The Alzheimer’s Association’s Longest Day Challenge – A Way to Show Your Love
June is Alzheimer’s & Brain Awareness Month. As people are living longer and baby boomers age, we may all know someone with Alzheimer’s. Because of that, it is important to know how to cope with the disease, whether you or a family member is diagnosed.
Some of the symptoms of Alzheimer’s include memory loss that disrupts daily life, challenges solving problems, confusion, misplacing things, poor judgement, changes in mood or personality, and more.
June 21 marks the summer solstice - the longest day of the year and a unique way to celebrate someone you love who is affected by Alzheimer's. If you are a caregiver or know someone with with this disease, the Alzheimer's Association encourages you to team up with them for their longest day challenge. Select any activity you love, or an activity loved by someone affected, and raise funds for doing that activity on June 21. What a great way to help generate awareness and funding for care and support while advancing research.
Check out these five ways to help cope with Alzheimer's disease, if you or someone you know is diagnosed.
Recognizing the signs is the most important step in coping with Alzheimer’s. Once you know the signs, you know exactly what you are dealing with, whether you or a family member is experiencing them.
Symptoms of Alzheimer’s include memory loss that disrupts daily life, challenges in planning or solving problems, difficulty completing difficult tasks, confusion with time or place, misplacing things and being unable to retrace steps, poor judgments, changes in mood or personality, and more.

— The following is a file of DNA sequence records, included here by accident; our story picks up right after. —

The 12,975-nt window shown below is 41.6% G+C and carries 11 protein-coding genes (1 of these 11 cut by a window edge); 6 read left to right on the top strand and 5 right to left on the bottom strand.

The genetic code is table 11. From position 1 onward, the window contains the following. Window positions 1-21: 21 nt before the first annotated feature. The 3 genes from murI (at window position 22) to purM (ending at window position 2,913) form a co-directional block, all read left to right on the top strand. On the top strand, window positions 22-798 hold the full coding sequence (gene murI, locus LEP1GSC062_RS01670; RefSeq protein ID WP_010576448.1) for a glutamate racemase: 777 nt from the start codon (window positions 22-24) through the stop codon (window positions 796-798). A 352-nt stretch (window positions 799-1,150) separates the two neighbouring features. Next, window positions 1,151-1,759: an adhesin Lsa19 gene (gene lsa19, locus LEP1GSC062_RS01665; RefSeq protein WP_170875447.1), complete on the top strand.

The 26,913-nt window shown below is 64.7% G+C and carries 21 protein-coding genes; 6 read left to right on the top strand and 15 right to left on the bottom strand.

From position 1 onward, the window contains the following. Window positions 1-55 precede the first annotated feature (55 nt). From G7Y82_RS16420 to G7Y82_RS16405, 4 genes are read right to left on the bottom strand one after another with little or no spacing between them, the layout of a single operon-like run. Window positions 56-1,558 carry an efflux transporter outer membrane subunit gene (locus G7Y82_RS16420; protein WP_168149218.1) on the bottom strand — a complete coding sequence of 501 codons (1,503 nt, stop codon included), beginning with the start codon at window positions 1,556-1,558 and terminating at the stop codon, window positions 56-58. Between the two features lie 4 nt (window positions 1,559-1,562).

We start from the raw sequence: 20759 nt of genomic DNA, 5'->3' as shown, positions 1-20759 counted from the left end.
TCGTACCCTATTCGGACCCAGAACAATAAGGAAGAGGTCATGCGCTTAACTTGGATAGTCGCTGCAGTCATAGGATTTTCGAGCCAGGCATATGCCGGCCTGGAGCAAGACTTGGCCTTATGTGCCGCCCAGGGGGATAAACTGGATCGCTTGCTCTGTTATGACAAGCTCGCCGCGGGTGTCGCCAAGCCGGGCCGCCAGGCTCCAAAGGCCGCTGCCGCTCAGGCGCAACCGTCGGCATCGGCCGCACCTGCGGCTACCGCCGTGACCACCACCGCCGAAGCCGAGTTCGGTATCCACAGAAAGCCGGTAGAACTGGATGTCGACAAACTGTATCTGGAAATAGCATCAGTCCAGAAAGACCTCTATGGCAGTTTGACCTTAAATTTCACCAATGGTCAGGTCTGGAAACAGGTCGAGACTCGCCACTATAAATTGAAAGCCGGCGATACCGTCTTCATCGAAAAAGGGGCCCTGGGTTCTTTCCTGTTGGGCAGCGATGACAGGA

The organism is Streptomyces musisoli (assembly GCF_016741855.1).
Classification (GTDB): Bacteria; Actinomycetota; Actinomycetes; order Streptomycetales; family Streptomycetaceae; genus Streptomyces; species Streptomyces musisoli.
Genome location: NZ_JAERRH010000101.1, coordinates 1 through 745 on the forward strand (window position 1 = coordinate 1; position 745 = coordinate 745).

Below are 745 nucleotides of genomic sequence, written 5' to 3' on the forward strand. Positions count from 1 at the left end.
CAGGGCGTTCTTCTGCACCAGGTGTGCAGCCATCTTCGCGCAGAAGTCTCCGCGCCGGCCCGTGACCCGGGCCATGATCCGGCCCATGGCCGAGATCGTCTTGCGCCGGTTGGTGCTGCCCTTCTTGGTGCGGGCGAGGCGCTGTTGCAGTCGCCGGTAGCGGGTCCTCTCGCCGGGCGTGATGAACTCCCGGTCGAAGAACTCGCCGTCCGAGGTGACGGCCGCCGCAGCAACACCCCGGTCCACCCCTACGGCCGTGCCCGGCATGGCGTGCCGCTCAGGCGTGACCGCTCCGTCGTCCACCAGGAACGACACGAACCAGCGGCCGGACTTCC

Once everyone accepts the changes of being diagnosed with Alzheimer’s, it will become easier to deal with. Accepting what is happening will lead to more understanding and ways to better live your life while dealing with the disease.
When going through a difficult time, it’s important to appreciate the little things that happen. A small feat deserves to be celebrated as much as a big accomplishment. If we don’t appreciate the little things, life can become depressing, especially during a hard time.
Thinking about the past with your loved ones is a fun and important thing to do. It reinforces your connection with your loved ones and can help to boost memory. Going through this disease can be stressful, so take a step back and tell some funny stories with you family members.
June 21 marks the summer solstice. This means it is the longest day of the year. On this special day, we like to celebrate those who are affected by Alzheimer’s Disease. The Longest Day is a way to celebrate those you love and raise funds for the cause.
First, pick an activity that you or a family member who is affected by Alzheimer’s loves to do. Then, figure out a way to get involved. You can start or join a team, and then start fundraising by performing your activity.
Every dollar raised benefits those affected by Alzheimer’s in your community. For more information, check out www.alz.org/thelongestday/